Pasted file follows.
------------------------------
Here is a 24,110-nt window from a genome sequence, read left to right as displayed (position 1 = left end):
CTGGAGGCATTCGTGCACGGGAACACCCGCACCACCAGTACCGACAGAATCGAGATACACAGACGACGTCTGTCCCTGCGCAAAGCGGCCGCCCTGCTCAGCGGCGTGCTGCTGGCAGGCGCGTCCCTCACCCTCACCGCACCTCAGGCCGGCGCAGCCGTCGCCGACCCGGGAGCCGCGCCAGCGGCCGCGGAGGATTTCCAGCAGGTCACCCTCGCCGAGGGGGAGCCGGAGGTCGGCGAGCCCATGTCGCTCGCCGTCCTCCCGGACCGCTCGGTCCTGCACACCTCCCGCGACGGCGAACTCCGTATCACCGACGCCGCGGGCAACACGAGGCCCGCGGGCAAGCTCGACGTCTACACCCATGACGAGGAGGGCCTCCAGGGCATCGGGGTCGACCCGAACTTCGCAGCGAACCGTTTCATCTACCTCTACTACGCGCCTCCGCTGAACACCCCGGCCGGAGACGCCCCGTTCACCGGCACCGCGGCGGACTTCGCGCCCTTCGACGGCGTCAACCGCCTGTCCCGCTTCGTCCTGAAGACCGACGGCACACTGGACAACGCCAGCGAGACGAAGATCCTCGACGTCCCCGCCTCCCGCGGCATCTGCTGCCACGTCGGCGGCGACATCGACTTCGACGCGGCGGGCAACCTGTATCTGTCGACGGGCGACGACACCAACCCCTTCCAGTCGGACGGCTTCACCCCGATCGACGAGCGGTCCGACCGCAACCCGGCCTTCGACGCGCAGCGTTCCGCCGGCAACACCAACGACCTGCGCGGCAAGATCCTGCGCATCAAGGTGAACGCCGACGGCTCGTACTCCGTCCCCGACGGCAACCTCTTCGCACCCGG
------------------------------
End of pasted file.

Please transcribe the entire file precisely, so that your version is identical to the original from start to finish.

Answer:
Here is a 24,110-nt window from a genome sequence, read left to right as displayed (position 1 = left end):
CTGGAGGCATTCGTGCACGGGAACACCCGCACCACCAGTACCGACAGAATCGAGATACACAGACGACGTCTGTCCCTGCGCAAAGCGGCCGCCCTGCTCAGCGGCGTGCTGCTGGCAGGCGCGTCCCTCACCCTCACCGCACCTCAGGCCGGCGCAGCCGTCGCCGACCCGGGAGCCGCGCCAGCGGCCGCGGAGGATTTCCAGCAGGTCACCCTCGCCGAGGGGGAGCCGGAGGTCGGCGAGCCCATGTCGCTCGCCGTCCTCCCGGACCGCTCGGTCCTGCACACCTCCCGCGACGGCGAACTCCGTATCACCGACGCCGCGGGCAACACGAGGCCCGCGGGCAAGCTCGACGTCTACACCCATGACGAGGAGGGCCTCCAGGGCATCGGGGTCGACCCGAACTTCGCAGCGAACCGTTTCATCTACCTCTACTACGCGCCTCCGCTGAACACCCCGGCCGGAGACGCCCCGTTCACCGGCACCGCGGCGGACTTCGCGCCCTTCGACGGCGTCAACCGCCTGTCCCGCTTCGTCCTGAAGACCGACGGCACACTGGACAACGCCAGCGAGACGAAGATCCTCGACGTCCCCGCCTCCCGCGGCATCTGCTGCCACGTCGGCGGCGACATCGACTTCGACGCGGCGGGCAACCTGTATCTGTCGACGGGCGACGACACCAACCCCTTCCAGTCGGACGGCTTCACCCCGATCGACGAGCGGTCCGACCGCAACCCGGCCTTCGACGCGCAGCGTTCCGCCGGCAACACCAACGACCTGCGCGGCAAGATCCTGCGCATCAAGGTGAACGCCGACGGCTCGTACTCCGTCCCCGACGGCAACCTCTTCGCACCCGG